A quick note: To highlight the SNW Impact Strategy through 2019, we will be periodically sharing thoughts and observations from the team responsible for the research and ratings. These pieces are intended to share the context of how the ratings are derived, the philosophy behind ESG and impact ratings, and how the industry is currently positioned. They may feature entities that we do not currently invest in.
You often hear it said that the first step is the hardest. But for investors and financial advisors looking to step onto the path to ESG and Impact investing, the first step can be an easy one—municipal bonds. Municipal bonds serve as a low-risk, tax efficient asset class that can dampen overall portfolio volatility and provide income. In addition to these favorable investment characteristics, when evaluating ESG and Impact opportunities, municipal bonds should be one of the first sectors that springs to mind.
Asset Class Characteristics
Most sectors of the municipal bond market, including tax-backed general obligation (think states, cities and counties) and various revenue-backed sectors (think utilities, hospitals, etc.), are amenable to ESG and value alignment investment approaches. Sectors such as education, healthcare, housing and utilities all have positive impacts, which investors pursuing such strategies will find attractive. The ability to invest directly in communities, in school systems, in renewable energy products, in clean water and in scores of other initiatives financed through the municipal bond market is a strong motivator for those seeking to achieve positive social and environmental outcomes with their investments.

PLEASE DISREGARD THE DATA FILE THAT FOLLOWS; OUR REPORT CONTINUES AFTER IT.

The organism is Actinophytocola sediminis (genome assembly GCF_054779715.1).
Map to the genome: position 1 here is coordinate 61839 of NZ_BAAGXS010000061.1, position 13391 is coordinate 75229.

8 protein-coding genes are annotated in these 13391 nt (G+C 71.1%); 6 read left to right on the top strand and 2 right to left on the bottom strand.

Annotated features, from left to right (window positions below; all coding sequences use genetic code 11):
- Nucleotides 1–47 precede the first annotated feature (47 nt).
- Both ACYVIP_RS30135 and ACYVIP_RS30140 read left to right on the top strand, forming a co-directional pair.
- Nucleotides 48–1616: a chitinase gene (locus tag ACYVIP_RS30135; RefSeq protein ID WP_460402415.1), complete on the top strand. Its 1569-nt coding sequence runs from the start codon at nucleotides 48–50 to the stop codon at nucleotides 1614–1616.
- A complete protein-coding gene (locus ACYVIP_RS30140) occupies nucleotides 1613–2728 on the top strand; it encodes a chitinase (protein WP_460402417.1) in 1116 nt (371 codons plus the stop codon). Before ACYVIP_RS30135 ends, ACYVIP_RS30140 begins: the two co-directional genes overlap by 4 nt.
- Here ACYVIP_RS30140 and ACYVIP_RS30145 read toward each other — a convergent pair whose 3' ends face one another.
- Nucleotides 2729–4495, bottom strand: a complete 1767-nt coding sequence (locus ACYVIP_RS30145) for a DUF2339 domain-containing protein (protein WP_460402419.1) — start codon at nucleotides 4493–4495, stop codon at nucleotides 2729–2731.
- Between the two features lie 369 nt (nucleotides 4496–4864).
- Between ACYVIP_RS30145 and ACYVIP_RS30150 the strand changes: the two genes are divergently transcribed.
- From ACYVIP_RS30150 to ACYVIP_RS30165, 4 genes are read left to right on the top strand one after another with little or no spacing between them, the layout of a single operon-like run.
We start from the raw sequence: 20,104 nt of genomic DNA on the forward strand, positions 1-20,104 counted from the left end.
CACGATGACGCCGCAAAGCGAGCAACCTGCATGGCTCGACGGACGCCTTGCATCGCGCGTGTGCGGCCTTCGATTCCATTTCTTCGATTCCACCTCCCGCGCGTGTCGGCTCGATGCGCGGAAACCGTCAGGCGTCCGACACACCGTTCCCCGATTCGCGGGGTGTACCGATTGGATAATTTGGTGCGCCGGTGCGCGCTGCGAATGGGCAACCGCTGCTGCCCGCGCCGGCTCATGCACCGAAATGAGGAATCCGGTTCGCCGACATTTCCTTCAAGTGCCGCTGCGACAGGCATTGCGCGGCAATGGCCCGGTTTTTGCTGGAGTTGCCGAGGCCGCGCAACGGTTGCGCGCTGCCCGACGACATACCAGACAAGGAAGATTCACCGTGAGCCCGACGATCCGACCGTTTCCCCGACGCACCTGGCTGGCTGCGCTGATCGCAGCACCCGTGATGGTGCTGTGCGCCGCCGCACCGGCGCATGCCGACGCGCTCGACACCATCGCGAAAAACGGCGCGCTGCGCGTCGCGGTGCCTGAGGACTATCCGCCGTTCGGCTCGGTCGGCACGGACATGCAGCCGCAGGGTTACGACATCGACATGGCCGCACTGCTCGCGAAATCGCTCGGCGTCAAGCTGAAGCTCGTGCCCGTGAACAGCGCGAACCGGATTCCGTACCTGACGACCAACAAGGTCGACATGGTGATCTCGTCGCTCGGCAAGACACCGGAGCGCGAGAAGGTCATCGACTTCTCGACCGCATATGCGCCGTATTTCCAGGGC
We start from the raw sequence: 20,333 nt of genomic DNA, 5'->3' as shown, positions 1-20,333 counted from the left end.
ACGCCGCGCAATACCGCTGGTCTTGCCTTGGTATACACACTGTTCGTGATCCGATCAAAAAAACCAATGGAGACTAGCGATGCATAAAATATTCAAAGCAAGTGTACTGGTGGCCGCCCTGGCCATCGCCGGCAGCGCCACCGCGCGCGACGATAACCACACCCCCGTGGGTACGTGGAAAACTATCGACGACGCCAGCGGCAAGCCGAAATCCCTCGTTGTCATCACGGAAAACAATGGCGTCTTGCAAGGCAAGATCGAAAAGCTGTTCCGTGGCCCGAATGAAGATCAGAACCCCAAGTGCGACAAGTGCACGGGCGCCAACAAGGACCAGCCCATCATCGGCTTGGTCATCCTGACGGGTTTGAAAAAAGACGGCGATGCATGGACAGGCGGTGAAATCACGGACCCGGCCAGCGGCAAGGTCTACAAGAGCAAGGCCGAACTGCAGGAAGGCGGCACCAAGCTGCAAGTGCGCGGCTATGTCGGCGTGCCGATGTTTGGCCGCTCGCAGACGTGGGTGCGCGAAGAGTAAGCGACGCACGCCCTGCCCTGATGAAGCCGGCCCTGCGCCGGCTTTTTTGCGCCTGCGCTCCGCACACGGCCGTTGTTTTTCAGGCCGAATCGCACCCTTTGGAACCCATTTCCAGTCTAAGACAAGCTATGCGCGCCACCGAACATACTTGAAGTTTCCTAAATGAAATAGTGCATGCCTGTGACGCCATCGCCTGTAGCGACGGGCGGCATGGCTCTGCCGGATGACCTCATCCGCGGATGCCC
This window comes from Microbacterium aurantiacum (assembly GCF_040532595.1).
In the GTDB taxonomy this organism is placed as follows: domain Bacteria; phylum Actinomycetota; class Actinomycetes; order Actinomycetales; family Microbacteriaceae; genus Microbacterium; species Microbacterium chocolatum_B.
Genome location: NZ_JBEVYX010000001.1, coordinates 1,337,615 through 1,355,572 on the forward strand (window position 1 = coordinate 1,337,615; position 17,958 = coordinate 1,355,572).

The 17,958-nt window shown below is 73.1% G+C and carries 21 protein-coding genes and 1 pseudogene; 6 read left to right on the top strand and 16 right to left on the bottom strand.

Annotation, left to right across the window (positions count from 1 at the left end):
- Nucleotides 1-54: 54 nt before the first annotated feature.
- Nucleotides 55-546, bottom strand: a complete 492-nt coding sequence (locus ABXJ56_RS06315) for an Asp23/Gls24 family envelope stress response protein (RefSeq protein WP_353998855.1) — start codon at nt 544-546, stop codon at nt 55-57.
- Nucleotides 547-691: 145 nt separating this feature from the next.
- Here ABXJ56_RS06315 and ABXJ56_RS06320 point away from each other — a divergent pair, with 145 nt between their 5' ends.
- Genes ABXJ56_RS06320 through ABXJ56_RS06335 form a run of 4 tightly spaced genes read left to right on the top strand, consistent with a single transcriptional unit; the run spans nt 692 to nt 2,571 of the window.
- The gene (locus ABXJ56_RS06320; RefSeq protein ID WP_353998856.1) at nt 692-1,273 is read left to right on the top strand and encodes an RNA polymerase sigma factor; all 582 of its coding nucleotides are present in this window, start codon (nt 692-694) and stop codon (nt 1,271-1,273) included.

That said, not all municipal bonds are impactful or ESG positive. Bonds financing prisons, detainment centers, fossil fuel power generation, hotels, shopping complexes and the like are also included in the municipal bond market. Even in sectors where a positive impact is possible, it takes a robust data collection and analytical effort to select bonds that achieve exceptional outcomes for the communities they serve. It takes an experienced team to evaluate the opportunities available and find those that are best suited for an ESG and Impact investing strategy. ESG factors that are material and relevant to the credit profile of an investment opportunity are integrated into any strong credit analysis; beyond this, identifying opportunities where financed projects can have a demonstrable positive effect on the surrounding community takes experience.
One common question we receive around ESG and Impact investing pertains to the amount of performance sacrifice for incorporation. Based on our experience, when managed properly, the answer is none.
For bond investors, keeping the primary risk factors (interest rate and credit risk) consistent between the ESG/Impact and non-impact equivalents in each of our strategies has resulted in comparable performance and volatility metrics. At its core, other than the ESG and impact focus of the securities selected, the strategies are almost identical, making it easy to use this asset class as an initial entry point into ESG and Impact investing.